Game plan was on the money — Ohio State came out passing on first down in each of its first three drives. They were unpredictable out of the gate and were ready to allow Miller to make plays. The result? Ohio State had its most prolific offensive game of the year. Though Miller's inexperience as a passer showed, which kind of helped us understand why the coaching staff hesitated to employ similar game plans in the past, I think Ohio State's conservative game plans looked even worse after today's game. Had Ohio State come out with game plans like this one – and the Nebraska one – against teams like Purdue and Penn State, would things have been different this season? I think so.
Fickell talks about toughness — But where are those "tough" calls? Where are those gambles that show confidence in your squad? In two fourth down situations in the second half where it was arguably better to go for it Fickell either sent out his punt team or field goal units. I understand Ohio State's decision to kick a field goal to get within three with 13:40 remaining in the game because it was 4th-and-goal from the five, but the most inexcusable call was to punt on 4th-and-4 from Michigans' 36 with 5:30 remaining in the third quarter. That call, to me, was the exact opposite of "toughness." Ohio State's offense was rolling, it was down by six, and the coaching staff needed to make a statement. Instead, Fickell sends out the punt team instead of trying to complete a game-changing drive. Toughness? I don't think so.
Defense was atrocious — The point total, the yardage total and just the complete overall inability to slow down Michigan's offense was apparent. That said, there needs to be something said about how many playmakers this team lost throughout the year on defense. Add in the injuries of Orhian Johnson and Ryan Shazier against the Wolverines and the OSU defense was practically playing its third string. That's not an excuse because any pulse of a defensive effort would have likely resulted in an Ohio State win. I just think it is worth pointing out that the personnel on the field was only a shell of what it was supposed to be Saturday.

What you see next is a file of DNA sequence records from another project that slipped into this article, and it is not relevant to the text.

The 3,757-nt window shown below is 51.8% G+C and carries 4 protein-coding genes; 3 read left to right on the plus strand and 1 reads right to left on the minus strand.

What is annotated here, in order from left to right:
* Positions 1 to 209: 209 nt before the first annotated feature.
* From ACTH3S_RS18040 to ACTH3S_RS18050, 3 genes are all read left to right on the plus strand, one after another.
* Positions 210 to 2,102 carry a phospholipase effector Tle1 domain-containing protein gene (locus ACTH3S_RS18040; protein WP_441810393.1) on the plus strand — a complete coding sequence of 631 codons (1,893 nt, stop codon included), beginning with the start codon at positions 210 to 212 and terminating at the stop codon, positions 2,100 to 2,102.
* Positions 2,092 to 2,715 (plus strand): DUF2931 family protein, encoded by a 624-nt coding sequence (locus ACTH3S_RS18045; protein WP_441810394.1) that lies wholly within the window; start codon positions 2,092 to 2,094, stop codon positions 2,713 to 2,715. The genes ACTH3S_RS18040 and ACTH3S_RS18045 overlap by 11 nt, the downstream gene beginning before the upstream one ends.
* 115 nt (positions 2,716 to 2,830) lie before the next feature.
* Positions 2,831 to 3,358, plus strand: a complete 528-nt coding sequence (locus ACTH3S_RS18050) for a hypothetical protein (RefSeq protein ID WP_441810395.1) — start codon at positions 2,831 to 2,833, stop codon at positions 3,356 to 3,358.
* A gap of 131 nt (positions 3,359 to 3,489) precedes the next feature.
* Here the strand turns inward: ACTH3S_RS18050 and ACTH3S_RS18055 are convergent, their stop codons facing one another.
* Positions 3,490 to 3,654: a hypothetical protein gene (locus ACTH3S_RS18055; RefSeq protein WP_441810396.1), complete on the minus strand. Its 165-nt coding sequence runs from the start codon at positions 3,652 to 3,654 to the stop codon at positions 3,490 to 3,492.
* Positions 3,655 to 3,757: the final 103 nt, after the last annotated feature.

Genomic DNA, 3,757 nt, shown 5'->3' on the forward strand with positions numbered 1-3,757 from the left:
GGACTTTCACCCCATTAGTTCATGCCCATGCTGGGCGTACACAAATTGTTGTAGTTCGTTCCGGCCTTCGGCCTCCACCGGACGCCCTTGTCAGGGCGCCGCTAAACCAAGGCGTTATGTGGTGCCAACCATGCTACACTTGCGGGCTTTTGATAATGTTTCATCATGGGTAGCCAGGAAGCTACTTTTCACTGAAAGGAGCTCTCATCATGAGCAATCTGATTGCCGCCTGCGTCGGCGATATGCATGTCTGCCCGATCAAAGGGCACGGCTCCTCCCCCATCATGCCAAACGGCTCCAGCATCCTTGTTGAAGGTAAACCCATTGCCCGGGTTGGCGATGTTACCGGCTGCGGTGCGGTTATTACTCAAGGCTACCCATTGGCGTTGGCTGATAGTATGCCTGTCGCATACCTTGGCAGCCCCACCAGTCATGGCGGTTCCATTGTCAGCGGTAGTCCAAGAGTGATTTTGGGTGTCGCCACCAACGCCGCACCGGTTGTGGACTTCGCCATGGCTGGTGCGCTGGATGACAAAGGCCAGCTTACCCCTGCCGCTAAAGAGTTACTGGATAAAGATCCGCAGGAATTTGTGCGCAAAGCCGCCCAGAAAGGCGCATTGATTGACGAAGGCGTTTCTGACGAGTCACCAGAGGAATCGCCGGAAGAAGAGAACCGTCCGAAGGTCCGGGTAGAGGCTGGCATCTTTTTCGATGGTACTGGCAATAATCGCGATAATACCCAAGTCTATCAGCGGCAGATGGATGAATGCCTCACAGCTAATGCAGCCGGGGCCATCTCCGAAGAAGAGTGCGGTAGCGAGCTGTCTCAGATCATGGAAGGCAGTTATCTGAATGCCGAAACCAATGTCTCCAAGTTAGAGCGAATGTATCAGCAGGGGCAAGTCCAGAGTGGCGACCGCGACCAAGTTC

Dan Herron didn't make impact — Coming into the game I thought it was going to be Herron's time to continue to be a Michigan killer. Though he scored a touchdown, making it his fourth game against the Wolverines in which he found the end zone, Herron carried the ball 15 times for 36 yards. The inability to get Boom going was really the only tragedy of the day for Ohio State's offense. But perhaps the squad paid the ultimate price by not getting the running game going with its primary back like it has in years past against Michigan.
You have to feel for Fickell — In what seemed to be his final game as this team's head coach, the emotions of a trying year caught up to Fickell in the postgame press conference. Holding back tears and sometimes anger because of persistent questions about his future, you got a sense that Fickell finally felt the weight of the world he's been carrying on his shoulders come crashing down on him. Though I expect Fickell to remain on the OSU staff, you have to feel for the guy.
This shot at his dream job wasn't supposed to happen like this. He was supposed to get his shot after paying his dues for more years. He was supposed to be offered a multi-year deal to take over the program with the freedom of hiring his staff. He was supposed to not have to be a legend's replacement while facing turmoil off the field with the NCAA. Instead, he led the Buckeyes to a 6-6 record in perhaps the hardest situation he could have ever been thrust into. For his sake, I hope this isn't his only shot at holding down his dream job. All things considering, for a guy who didn't have any experience before starting this year, he did a pretty good job.
Tressel still matters — Though it seemed all season like Ohio State was trying to distance itself from Tressel, they brought in the former head coach in at a time where the team needed him the most. That showed that the team still cares immensely for Tressel and he's still there for the program. I think that was a touching side-story and shows that he's still on the program's mind. It is the perfect action by Fickell and his staff to reach out to their former mentor and it could open the door for Tressel to continue to be there for the Buckeyes.